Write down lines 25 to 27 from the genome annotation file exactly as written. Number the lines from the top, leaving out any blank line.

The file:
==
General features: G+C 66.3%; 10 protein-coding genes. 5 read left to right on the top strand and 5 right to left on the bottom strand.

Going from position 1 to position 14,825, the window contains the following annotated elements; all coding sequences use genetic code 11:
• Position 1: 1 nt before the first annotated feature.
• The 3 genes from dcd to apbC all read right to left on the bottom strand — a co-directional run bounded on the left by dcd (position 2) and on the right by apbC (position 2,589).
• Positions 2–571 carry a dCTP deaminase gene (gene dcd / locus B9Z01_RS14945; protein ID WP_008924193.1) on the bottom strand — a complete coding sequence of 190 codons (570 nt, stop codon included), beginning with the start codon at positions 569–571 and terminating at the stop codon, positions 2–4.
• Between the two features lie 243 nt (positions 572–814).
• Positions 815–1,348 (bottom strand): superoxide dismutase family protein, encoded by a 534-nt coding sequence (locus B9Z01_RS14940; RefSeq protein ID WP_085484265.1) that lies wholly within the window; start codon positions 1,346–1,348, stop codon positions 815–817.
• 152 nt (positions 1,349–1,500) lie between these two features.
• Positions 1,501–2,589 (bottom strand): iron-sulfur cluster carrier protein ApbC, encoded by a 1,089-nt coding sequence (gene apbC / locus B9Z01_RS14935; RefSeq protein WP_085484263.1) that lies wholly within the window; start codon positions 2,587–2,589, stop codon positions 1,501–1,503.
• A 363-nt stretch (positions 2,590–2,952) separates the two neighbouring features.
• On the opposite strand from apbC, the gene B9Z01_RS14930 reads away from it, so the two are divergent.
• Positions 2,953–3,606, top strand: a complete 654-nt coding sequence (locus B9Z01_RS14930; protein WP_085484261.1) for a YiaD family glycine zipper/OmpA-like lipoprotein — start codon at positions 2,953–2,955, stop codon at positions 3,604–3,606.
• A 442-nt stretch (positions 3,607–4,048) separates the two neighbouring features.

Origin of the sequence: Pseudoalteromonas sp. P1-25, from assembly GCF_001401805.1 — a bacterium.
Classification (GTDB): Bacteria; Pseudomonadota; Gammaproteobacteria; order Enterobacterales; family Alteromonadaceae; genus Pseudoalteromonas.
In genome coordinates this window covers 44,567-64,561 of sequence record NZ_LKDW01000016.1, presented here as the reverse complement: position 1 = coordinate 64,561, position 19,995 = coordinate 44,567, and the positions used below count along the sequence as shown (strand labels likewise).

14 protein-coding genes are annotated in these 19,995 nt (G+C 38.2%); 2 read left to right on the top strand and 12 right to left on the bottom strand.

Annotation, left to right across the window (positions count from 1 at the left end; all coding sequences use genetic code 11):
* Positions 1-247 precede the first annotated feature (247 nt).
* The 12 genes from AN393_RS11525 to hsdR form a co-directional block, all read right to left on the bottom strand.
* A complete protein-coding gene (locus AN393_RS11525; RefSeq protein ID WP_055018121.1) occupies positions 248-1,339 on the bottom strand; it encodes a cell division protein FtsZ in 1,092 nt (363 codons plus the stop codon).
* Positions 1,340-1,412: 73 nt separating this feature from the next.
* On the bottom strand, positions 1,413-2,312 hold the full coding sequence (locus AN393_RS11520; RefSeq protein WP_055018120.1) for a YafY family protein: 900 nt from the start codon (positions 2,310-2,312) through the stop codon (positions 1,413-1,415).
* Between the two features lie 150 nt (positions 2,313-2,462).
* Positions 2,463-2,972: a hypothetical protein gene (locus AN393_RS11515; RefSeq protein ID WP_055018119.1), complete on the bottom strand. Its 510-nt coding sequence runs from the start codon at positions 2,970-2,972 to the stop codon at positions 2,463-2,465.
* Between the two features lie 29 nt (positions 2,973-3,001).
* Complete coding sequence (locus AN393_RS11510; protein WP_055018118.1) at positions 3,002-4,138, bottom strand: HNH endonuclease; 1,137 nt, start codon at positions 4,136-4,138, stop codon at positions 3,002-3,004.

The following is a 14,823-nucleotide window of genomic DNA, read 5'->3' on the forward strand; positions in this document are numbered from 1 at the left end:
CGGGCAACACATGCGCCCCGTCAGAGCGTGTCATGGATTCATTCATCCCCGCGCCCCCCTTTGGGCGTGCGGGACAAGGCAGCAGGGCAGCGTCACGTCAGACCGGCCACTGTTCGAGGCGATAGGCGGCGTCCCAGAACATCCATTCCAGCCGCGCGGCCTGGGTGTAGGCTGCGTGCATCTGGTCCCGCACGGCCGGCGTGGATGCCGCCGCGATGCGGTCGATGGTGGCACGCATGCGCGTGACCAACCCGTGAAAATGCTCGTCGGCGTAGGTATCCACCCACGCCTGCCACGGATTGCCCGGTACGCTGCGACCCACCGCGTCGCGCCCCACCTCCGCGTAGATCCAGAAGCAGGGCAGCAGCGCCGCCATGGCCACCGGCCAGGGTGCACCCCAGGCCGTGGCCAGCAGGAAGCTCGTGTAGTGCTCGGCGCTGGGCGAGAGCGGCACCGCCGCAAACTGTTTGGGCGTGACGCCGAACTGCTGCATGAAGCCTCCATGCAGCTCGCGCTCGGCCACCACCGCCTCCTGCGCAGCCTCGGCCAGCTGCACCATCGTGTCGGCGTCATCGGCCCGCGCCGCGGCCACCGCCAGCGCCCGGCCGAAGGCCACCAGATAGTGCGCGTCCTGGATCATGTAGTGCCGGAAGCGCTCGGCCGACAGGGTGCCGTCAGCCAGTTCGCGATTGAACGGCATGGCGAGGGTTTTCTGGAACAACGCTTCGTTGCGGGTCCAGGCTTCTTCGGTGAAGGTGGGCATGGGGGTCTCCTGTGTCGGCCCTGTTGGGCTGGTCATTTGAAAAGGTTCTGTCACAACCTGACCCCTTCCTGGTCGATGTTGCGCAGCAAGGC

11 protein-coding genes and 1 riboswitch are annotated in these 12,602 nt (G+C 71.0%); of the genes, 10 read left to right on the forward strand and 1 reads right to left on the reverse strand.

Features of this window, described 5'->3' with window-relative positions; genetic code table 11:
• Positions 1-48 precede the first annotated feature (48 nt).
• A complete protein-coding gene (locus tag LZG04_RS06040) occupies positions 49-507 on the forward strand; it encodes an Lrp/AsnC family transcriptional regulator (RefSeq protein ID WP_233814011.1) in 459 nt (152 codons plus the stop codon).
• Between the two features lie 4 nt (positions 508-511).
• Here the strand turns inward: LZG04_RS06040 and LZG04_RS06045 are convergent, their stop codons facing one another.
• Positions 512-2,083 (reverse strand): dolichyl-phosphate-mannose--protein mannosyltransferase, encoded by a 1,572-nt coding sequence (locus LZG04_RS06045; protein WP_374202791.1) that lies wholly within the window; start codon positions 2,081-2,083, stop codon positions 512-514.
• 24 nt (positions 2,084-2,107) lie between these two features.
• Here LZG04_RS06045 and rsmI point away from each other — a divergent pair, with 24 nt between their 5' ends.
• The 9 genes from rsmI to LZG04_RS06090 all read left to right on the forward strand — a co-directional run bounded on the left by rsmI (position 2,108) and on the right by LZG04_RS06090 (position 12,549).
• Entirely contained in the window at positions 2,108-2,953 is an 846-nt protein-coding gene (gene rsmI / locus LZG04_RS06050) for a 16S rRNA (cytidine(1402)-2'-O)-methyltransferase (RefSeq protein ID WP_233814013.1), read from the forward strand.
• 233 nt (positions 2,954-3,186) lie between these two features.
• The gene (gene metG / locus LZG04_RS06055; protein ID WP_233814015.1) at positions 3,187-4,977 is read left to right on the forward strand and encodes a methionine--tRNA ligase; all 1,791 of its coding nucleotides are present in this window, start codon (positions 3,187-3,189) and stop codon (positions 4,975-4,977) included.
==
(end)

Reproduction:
* Positions 2,463-2,972: a hypothetical protein gene (locus AN393_RS11515; RefSeq protein ID WP_055018119.1), complete on the bottom strand. Its 510-nt coding sequence runs from the start codon at positions 2,970-2,972 to the stop codon at positions 2,463-2,465.
* Between the two features lie 29 nt (positions 2,973-3,001).
* Complete coding sequence (locus AN393_RS11510; protein WP_055018118.1) at positions 3,002-4,138, bottom strand: HNH endonuclease; 1,137 nt, start codon at positions 4,136-4,138, stop codon at positions 3,002-3,004.